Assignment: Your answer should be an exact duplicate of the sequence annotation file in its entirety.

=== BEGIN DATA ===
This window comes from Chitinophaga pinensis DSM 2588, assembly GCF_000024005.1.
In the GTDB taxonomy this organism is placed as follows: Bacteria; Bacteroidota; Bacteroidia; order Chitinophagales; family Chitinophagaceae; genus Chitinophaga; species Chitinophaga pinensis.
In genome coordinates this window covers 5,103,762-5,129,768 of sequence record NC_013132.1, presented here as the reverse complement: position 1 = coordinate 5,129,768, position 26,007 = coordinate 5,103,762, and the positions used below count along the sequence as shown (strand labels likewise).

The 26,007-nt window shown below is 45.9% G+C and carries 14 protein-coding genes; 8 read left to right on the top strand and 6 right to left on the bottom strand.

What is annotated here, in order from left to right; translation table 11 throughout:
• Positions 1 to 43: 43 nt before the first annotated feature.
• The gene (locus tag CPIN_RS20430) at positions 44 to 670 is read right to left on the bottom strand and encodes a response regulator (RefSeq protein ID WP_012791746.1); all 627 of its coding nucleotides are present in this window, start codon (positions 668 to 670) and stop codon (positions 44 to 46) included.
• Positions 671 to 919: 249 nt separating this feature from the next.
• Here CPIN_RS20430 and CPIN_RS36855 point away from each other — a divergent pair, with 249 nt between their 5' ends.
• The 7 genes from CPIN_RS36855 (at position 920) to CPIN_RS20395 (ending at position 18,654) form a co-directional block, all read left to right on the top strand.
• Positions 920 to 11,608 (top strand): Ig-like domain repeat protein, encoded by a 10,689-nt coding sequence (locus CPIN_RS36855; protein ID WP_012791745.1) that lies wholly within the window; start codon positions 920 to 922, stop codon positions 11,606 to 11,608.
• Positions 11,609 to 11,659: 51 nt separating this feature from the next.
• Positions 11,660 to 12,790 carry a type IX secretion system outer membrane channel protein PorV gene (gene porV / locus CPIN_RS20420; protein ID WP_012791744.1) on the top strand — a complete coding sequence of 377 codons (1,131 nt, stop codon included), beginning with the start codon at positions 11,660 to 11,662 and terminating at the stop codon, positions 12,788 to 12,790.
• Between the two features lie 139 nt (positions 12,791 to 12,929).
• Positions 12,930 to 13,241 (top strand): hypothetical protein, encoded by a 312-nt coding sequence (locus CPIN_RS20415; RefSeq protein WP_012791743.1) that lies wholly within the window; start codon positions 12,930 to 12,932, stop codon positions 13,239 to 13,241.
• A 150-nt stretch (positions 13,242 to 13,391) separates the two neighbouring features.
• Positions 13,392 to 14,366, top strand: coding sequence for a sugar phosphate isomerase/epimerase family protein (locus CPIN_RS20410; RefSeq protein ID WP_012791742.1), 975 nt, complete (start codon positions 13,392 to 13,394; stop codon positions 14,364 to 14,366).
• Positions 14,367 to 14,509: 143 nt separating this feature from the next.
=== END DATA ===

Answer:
This window comes from Chitinophaga pinensis DSM 2588, assembly GCF_000024005.1.
In the GTDB taxonomy this organism is placed as follows: Bacteria; Bacteroidota; Bacteroidia; order Chitinophagales; family Chitinophagaceae; genus Chitinophaga; species Chitinophaga pinensis.
In genome coordinates this window covers 5,103,762-5,129,768 of sequence record NC_013132.1, presented here as the reverse complement: position 1 = coordinate 5,129,768, position 26,007 = coordinate 5,103,762, and the positions used below count along the sequence as shown (strand labels likewise).

The 26,007-nt window shown below is 45.9% G+C and carries 14 protein-coding genes; 8 read left to right on the top strand and 6 right to left on the bottom strand.

What is annotated here, in order from left to right; translation table 11 throughout:
• Positions 1 to 43: 43 nt before the first annotated feature.
• The gene (locus tag CPIN_RS20430) at positions 44 to 670 is read right to left on the bottom strand and encodes a response regulator (RefSeq protein ID WP_012791746.1); all 627 of its coding nucleotides are present in this window, start codon (positions 668 to 670) and stop codon (positions 44 to 46) included.
• Positions 671 to 919: 249 nt separating this feature from the next.
• Here CPIN_RS20430 and CPIN_RS36855 point away from each other — a divergent pair, with 249 nt between their 5' ends.
• The 7 genes from CPIN_RS36855 (at position 920) to CPIN_RS20395 (ending at position 18,654) form a co-directional block, all read left to right on the top strand.
• Positions 920 to 11,608 (top strand): Ig-like domain repeat protein, encoded by a 10,689-nt coding sequence (locus CPIN_RS36855; protein ID WP_012791745.1) that lies wholly within the window; start codon positions 920 to 922, stop codon positions 11,606 to 11,608.
• Positions 11,609 to 11,659: 51 nt separating this feature from the next.
• Positions 11,660 to 12,790 carry a type IX secretion system outer membrane channel protein PorV gene (gene porV / locus CPIN_RS20420; protein ID WP_012791744.1) on the top strand — a complete coding sequence of 377 codons (1,131 nt, stop codon included), beginning with the start codon at positions 11,660 to 11,662 and terminating at the stop codon, positions 12,788 to 12,790.
• Between the two features lie 139 nt (positions 12,791 to 12,929).
• Positions 12,930 to 13,241 (top strand): hypothetical protein, encoded by a 312-nt coding sequence (locus CPIN_RS20415; RefSeq protein WP_012791743.1) that lies wholly within the window; start codon positions 12,930 to 12,932, stop codon positions 13,239 to 13,241.
• A 150-nt stretch (positions 13,242 to 13,391) separates the two neighbouring features.
• Positions 13,392 to 14,366, top strand: coding sequence for a sugar phosphate isomerase/epimerase family protein (locus CPIN_RS20410; RefSeq protein ID WP_012791742.1), 975 nt, complete (start codon positions 13,392 to 13,394; stop codon positions 14,364 to 14,366).
• Positions 14,367 to 14,509: 143 nt separating this feature from the next.